Dry Presidential Groupie

After Barack Obama finished up his speech on Sunday to the tens of thousands present on Prague’s Castle (Hradčanské) Square, he decided to wade into the crowd a bit. In the process, one enthusiastic Czech got so close as to pat the head of the Most Powerful Man on Earth.

An article in the largest-circulation quality Czech daily, Mladá fronta dnes (I patted Obama on the head. He hugged me.), has the details about this character, as well as a couple of pictures of the incident in question so you can decide just how outraged you’d care to be. That guy’s name is Jaroslav Suchý (a fairly common Czech last-name; it means “dry”), and he’s no stranger to the Czech security service. But hold on, it’s not what you think: as the head of that organization, Lubomír Kvíčala, told MFD:

That person who lightly touched the president on his hair I know. We already encountered him a couple of times at previous visits of the American president Bush and at a visit by Mrs. [Condoleezzaa] Rice. He is just enthusiastic about such visits and loves them. He’s definitely not dangerous.

According to Suchý himself, he was waiting at the checkpoint offering access to Castle Square from midnight Saturday, i.e. seven hours before the gates were opened for the public, and other on-the-scene MFD reporters confirm that he was among the first to be admitted by police, which enabled him to rush up to grab a prime position up front (into what generally would be termed the “mosh pit” in a rock-concert context – here, it turned into the “press-the-flesh zone”). As one such reporter states, “[f]or a whole three hours he loudly let people in his vicinity know how he was looking forward to the speech.” And Suchý himself also told MFD that “although I don’t really speak English, I clapped at every one of Obama’s sentences. Despite the fact that I was mainly looking at the president rather than the [translated] sub-titles.”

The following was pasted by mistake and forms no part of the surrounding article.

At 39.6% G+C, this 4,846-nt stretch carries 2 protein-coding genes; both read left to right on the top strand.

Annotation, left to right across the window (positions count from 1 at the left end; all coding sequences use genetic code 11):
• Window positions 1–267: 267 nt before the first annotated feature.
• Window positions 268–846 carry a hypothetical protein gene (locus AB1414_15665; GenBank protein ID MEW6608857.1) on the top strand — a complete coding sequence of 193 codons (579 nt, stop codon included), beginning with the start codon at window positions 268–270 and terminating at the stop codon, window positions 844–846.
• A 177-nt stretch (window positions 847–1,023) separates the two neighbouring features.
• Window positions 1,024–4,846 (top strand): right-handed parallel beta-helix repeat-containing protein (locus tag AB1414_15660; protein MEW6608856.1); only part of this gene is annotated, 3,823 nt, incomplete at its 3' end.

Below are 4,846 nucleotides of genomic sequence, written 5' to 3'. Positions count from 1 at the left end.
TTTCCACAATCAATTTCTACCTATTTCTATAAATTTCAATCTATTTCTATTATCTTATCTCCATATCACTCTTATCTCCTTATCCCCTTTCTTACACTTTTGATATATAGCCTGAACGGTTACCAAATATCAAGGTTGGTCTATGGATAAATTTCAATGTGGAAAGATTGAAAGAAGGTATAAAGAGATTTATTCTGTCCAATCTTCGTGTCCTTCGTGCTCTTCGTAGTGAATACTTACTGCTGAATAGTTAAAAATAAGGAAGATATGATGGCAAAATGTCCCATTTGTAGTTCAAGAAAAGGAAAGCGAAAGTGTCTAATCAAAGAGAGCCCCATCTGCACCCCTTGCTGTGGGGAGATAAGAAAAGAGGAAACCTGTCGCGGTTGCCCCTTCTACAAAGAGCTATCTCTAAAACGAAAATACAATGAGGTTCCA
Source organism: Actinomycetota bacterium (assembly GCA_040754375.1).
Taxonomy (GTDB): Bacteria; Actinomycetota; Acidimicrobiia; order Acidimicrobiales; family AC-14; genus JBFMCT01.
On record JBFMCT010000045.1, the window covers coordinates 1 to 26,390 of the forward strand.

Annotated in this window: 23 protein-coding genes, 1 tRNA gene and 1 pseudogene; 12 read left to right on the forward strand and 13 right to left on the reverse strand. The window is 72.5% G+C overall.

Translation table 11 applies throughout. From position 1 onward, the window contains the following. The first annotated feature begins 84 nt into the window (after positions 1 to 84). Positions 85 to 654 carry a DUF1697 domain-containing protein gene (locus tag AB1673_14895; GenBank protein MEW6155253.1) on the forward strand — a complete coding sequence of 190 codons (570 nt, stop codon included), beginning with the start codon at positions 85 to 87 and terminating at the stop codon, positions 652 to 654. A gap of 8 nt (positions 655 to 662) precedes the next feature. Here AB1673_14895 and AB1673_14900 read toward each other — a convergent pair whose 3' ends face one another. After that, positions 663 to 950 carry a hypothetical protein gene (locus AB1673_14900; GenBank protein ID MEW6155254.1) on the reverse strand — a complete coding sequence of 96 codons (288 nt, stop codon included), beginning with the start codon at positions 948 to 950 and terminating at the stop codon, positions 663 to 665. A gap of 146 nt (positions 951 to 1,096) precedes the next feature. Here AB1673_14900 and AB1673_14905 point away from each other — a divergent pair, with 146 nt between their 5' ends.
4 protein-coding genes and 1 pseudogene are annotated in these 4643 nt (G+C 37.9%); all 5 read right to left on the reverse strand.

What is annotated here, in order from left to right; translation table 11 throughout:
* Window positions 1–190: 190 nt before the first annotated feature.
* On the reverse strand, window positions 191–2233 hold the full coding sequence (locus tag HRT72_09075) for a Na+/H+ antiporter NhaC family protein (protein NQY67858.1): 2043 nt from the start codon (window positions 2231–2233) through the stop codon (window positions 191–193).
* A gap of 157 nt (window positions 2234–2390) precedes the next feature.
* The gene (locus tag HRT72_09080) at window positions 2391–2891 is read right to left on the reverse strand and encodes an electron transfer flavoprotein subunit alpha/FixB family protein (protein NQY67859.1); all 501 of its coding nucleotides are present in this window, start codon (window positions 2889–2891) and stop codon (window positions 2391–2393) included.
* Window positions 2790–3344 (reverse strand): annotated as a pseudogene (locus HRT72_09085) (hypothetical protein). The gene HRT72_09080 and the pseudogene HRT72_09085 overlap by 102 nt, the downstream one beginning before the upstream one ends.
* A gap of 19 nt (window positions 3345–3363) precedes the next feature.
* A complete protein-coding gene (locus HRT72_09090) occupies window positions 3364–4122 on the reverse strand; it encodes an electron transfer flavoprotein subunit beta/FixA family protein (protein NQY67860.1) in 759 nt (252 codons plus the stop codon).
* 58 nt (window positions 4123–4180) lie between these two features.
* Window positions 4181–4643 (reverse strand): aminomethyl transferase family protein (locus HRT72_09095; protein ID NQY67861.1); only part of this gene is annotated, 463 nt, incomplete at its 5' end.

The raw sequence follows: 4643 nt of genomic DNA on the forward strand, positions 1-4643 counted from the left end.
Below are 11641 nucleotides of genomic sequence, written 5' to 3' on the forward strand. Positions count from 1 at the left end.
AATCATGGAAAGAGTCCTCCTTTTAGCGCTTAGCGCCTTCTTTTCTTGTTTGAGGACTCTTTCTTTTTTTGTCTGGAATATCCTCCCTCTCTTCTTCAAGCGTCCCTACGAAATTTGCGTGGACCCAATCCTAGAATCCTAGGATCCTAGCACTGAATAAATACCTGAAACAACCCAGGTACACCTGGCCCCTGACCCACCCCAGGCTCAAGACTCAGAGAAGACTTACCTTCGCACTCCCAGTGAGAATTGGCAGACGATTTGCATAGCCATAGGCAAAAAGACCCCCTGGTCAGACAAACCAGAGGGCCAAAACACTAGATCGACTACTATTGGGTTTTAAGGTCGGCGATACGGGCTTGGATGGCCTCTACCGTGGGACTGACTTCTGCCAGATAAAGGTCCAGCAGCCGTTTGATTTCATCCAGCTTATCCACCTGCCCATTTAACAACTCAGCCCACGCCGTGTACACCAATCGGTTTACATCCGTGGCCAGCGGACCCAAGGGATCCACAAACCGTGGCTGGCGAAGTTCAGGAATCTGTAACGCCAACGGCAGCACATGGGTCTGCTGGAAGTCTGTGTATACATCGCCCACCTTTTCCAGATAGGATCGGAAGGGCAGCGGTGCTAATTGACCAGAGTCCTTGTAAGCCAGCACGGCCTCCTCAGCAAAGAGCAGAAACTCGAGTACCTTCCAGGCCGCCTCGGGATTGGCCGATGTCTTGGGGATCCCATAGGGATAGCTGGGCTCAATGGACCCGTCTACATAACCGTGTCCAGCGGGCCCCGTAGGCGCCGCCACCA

The article goes on to note that, when Jaroslav Suchý is not tracking down and applauding high-ranking American officials, he is pursuing a case in the Czech courts seeking compensation for being forced to attend “special schools” (i.e. schools for the handicapped), which he claims he was forced into solely because of the color of his skin. Perhaps some of you, examining the article’s photos again, may think this is some sort of joke, but it likely is not: the Czech Republic does still have an ethnic-discrimination problem, although it is not directed against black people (who are exceedinly rare) but against the Romany, or “gypsies.” So apparently the authorities where Suchý grew up kept classifying him as a gypsy.

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